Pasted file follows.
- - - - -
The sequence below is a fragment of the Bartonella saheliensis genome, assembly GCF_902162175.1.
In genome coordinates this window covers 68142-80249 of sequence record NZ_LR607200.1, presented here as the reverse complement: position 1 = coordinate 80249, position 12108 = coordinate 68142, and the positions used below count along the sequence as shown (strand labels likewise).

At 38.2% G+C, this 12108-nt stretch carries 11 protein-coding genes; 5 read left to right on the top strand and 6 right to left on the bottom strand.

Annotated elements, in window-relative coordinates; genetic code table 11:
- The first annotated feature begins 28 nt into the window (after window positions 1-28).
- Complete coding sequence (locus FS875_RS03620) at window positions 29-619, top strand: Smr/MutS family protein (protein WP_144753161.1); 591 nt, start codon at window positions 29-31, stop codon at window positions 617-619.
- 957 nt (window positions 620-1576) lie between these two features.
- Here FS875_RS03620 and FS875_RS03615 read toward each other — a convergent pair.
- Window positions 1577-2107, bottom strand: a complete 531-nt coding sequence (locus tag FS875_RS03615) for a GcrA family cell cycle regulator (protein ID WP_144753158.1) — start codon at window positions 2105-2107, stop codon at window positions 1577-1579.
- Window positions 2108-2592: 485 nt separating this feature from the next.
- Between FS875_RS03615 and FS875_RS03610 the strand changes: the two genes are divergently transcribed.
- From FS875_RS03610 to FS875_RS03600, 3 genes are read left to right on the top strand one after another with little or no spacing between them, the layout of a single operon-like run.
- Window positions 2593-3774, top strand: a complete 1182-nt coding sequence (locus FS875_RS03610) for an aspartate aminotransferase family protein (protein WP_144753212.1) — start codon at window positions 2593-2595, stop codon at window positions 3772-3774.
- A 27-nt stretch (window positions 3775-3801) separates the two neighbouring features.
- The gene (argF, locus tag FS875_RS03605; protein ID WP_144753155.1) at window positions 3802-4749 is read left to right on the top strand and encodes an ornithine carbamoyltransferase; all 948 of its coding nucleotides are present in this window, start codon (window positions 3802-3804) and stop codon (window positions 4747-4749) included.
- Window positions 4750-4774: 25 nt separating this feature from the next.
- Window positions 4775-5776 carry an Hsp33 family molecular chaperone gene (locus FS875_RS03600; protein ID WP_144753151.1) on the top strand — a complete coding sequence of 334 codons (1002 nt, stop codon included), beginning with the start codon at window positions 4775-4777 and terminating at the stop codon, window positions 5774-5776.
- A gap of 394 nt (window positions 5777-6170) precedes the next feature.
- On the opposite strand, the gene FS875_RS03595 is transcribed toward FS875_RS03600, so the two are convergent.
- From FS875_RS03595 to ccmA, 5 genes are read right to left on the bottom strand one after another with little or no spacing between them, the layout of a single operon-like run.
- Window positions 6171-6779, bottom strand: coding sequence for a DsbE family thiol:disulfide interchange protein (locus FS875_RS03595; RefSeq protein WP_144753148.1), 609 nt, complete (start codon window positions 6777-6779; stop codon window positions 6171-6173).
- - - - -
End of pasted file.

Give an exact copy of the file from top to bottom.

The sequence below is a fragment of the Bartonella saheliensis genome, assembly GCF_902162175.1.
In genome coordinates this window covers 68142-80249 of sequence record NZ_LR607200.1, presented here as the reverse complement: position 1 = coordinate 80249, position 12108 = coordinate 68142, and the positions used below count along the sequence as shown (strand labels likewise).

At 38.2% G+C, this 12108-nt stretch carries 11 protein-coding genes; 5 read left to right on the top strand and 6 right to left on the bottom strand.

Annotated elements, in window-relative coordinates; genetic code table 11:
- The first annotated feature begins 28 nt into the window (after window positions 1-28).
- Complete coding sequence (locus FS875_RS03620) at window positions 29-619, top strand: Smr/MutS family protein (protein WP_144753161.1); 591 nt, start codon at window positions 29-31, stop codon at window positions 617-619.
- 957 nt (window positions 620-1576) lie between these two features.
- Here FS875_RS03620 and FS875_RS03615 read toward each other — a convergent pair.
- Window positions 1577-2107, bottom strand: a complete 531-nt coding sequence (locus tag FS875_RS03615) for a GcrA family cell cycle regulator (protein ID WP_144753158.1) — start codon at window positions 2105-2107, stop codon at window positions 1577-1579.
- Window positions 2108-2592: 485 nt separating this feature from the next.
- Between FS875_RS03615 and FS875_RS03610 the strand changes: the two genes are divergently transcribed.
- From FS875_RS03610 to FS875_RS03600, 3 genes are read left to right on the top strand one after another with little or no spacing between them, the layout of a single operon-like run.
- Window positions 2593-3774, top strand: a complete 1182-nt coding sequence (locus FS875_RS03610) for an aspartate aminotransferase family protein (protein WP_144753212.1) — start codon at window positions 2593-2595, stop codon at window positions 3772-3774.
- A 27-nt stretch (window positions 3775-3801) separates the two neighbouring features.
- The gene (argF, locus tag FS875_RS03605; protein ID WP_144753155.1) at window positions 3802-4749 is read left to right on the top strand and encodes an ornithine carbamoyltransferase; all 948 of its coding nucleotides are present in this window, start codon (window positions 3802-3804) and stop codon (window positions 4747-4749) included.
- Window positions 4750-4774: 25 nt separating this feature from the next.
- Window positions 4775-5776 carry an Hsp33 family molecular chaperone gene (locus FS875_RS03600; protein ID WP_144753151.1) on the top strand — a complete coding sequence of 334 codons (1002 nt, stop codon included), beginning with the start codon at window positions 4775-4777 and terminating at the stop codon, window positions 5774-5776.
- A gap of 394 nt (window positions 5777-6170) precedes the next feature.
- On the opposite strand, the gene FS875_RS03595 is transcribed toward FS875_RS03600, so the two are convergent.
- From FS875_RS03595 to ccmA, 5 genes are read right to left on the bottom strand one after another with little or no spacing between them, the layout of a single operon-like run.
- Window positions 6171-6779, bottom strand: coding sequence for a DsbE family thiol:disulfide interchange protein (locus FS875_RS03595; RefSeq protein WP_144753148.1), 609 nt, complete (start codon window positions 6777-6779; stop codon window positions 6171-6173).